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Parashat Ekev

August 9, 2012

Gratitude to God, Source of Our Wealth

By Rabbi Len Levin

“Beware lest your heart grow haughty…and you say to yourselves, ‘My own power and the might of my own hand have won this wealth for me.’ Remember that it is the Lord your God who gives you the power to get wealth…” (Deuteronomy 8:14-18).

On first sight, the portion Ekev-like most of the first eleven and last six chapters of Deuteronomy-appears purely sermonic in character. A sermon offers ethical inspiration and goals that are commendable to strive for.  But we draw a vital distinction between ethics and law.  Ethics teaches what is commendable but to some degree optional; law lays down what is obligatory.  In classic Jewish parlance, ethics is in the realm of agada, law is coterminous with halakha.

But is the distinction so hard and fast?  The medieval work Sefer Ha-Hinnukh comprises a discussion of the 613 commandments of the Torah arranged by the weekly portions.  It finds eight commandments in Parashat Ekev.  Some of them-to love the stranger, to fear God, to serve God, to cleave to God-seem the epitome of ethical precepts.  Yet it gives them specific legal content.  For example, “serving God” translates into worshipping God through daily prayer; “cleaving to God” translates into associating with scholars of Torah (Sefer Ha-Hinnukh, §428-435).

In this vein, I suggest that we recognize an additional commandment articulated in the words I have cited above:  to dedicate one’s material wealth and talents to a larger vision of service to God through serving society and one’s fellow human beings.

The first eleven chapters of Deuteronomy deserve to be read sequentially in one sitting, as they comprise one of the most stirring and inspiring orations in world literature.  In broad strokes, Moses describes God’s beneficence to Israel as manifested through the providential history of the Exodus, the Sinaitic revelation, and the years in the wilderness.  Awareness of God’s beneficence should inspire us with gratitude.  And gratitude should be expressed in words and deeds.

Expression of gratitude in words is another one of the commandments that Sefer Ha-Hinnukh finds in this portion-namely, to recite grace after meals: “Eat, and be satisfied, and bless the Lord your God for the good land that He has given you” (8:10). This should be a daily reinforcement of our sense of gratitude, as well as a concrete recognition that even when we have worked hard to achieve our prosperity, it would not be possible without the divine beneficence that has set in place the world and all the resources on which our lives and achievements depend.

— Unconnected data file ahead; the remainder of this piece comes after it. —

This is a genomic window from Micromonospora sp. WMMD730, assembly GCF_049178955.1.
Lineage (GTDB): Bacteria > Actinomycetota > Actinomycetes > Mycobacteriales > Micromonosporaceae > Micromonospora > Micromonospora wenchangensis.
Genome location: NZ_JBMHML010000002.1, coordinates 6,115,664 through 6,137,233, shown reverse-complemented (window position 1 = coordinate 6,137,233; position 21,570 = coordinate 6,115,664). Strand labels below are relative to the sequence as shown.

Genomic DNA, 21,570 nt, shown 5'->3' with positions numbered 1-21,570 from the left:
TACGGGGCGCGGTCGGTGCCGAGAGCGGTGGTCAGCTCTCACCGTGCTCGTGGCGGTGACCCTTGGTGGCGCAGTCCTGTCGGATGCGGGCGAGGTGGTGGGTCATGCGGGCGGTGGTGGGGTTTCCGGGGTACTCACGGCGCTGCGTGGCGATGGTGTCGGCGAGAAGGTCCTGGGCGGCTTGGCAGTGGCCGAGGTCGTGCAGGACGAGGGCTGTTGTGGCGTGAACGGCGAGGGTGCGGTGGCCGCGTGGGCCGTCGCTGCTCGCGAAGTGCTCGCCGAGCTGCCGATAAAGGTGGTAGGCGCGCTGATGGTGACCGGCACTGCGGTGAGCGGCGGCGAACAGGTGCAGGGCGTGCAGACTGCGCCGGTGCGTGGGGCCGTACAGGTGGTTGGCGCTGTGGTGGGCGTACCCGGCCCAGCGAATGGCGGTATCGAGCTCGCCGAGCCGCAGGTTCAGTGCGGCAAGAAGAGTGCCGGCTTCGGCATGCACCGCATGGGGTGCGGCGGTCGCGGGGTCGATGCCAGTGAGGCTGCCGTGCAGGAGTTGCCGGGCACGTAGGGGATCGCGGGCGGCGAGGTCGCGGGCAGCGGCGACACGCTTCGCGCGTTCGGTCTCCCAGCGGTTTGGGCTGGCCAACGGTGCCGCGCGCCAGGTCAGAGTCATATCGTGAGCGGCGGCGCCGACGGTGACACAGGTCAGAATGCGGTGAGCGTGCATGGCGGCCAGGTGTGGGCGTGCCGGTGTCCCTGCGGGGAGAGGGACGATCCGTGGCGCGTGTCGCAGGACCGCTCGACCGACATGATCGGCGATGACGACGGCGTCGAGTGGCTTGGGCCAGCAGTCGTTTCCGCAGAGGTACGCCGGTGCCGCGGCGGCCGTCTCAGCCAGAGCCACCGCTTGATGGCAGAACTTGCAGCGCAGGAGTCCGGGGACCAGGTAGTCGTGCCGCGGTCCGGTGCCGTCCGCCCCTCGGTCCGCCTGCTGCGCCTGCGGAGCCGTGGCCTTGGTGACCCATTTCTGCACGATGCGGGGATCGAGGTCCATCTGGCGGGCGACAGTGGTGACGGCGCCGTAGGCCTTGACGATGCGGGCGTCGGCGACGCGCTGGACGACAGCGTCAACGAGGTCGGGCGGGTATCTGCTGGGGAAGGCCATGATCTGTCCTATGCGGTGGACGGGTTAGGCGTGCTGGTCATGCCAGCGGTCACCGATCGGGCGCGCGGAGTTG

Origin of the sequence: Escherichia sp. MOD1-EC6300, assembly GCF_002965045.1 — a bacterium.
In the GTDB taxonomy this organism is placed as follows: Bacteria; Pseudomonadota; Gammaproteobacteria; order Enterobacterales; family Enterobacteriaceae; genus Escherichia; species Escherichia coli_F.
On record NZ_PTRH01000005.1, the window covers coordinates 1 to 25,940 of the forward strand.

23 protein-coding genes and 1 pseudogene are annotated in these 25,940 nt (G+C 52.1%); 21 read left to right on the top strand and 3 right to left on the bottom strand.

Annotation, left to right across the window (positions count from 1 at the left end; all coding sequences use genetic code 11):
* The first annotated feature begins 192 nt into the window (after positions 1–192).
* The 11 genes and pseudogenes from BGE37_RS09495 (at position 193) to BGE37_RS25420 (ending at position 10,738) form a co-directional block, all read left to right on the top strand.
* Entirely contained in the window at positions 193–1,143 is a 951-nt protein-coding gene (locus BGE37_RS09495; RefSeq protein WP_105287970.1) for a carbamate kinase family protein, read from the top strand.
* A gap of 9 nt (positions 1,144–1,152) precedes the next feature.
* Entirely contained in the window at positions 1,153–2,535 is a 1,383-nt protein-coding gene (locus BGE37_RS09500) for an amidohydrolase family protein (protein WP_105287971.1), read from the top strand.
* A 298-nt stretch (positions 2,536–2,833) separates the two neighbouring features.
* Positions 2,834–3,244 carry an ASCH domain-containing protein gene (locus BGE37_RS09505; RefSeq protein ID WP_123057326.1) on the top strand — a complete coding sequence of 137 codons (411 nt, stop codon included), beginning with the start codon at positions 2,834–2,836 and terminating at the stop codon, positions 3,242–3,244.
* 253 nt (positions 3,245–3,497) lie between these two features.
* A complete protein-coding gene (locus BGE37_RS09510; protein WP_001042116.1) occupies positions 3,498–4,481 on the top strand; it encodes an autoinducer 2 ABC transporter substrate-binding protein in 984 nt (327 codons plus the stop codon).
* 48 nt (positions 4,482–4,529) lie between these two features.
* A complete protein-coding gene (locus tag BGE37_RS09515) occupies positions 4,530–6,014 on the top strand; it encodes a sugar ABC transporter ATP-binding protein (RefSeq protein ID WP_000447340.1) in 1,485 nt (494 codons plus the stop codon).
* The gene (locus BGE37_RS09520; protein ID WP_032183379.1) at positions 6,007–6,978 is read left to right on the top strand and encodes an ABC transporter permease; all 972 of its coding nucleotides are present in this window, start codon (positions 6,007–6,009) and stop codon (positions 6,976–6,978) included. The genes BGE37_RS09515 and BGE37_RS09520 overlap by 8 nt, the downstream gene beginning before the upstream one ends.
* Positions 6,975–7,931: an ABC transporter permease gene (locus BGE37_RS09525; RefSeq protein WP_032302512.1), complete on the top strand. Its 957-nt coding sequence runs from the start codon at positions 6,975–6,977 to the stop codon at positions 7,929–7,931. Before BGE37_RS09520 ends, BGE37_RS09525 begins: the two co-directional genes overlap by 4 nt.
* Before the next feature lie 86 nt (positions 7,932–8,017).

But experiencing our prosperity as God’s gift should also motivate us to use our wealth in God’s service.  This connection will be drawn explicitly in next week’s portion (chapters 15-16), when we are bidden to deal generously with the poor who borrow, and with our bondmen when they are freed, and to share our bounty with all the needy at the times of the pilgrimage festivals.  There is a rhetorical ambivalence to verse 15:10:  “for on account of this the Lord your God will bless you in all your efforts and in all your undertakings.”  The plain sense is that one should be generous in anticipation of the prosperity with which God will reward one.  But there is also a suggestion that one should be generous out of gratitude, on account of the prosperity with which one has already been blessed.

The deeper message connects the social-ethical ideas of Deuteronomy with the social teaching of the prophets and the Jubilee law of Leviticus:  “But the land shall not be sold in perpetuity, for the land is Mine; you are but strangers resident with Me” (Leviticus 25:23). “The earth is the Lord’s and all its fullness” (Psalm 24:1). God, master of all, has generously given us our very selves-body and soul, our talents and capabilities, and the resources of the world to be used in accord with God’s greater plan.  The word “property” is misleading because it implies that it belongs to us absolutely and outright. We are given all these gifts on trust, and conditionally-with the implied condition that we use them responsibly, in furtherance of God’s purposes.

Expressing gratitude daily is a good place to start.  Let us remind ourselves how blessed we are to be endowed with our everyday necessities, and with the potential to make a good life on the land that God has given us.  And let us then express our gratitude in deeds, by deploying the resources at our disposal to make the world a better place.


Rabbi Len Levin teaches philosophy at AJR and is the translator of Isaac Heinemann’s The Reasons for the Commandments in Jewish Thought (Academic Studies Press, 2008).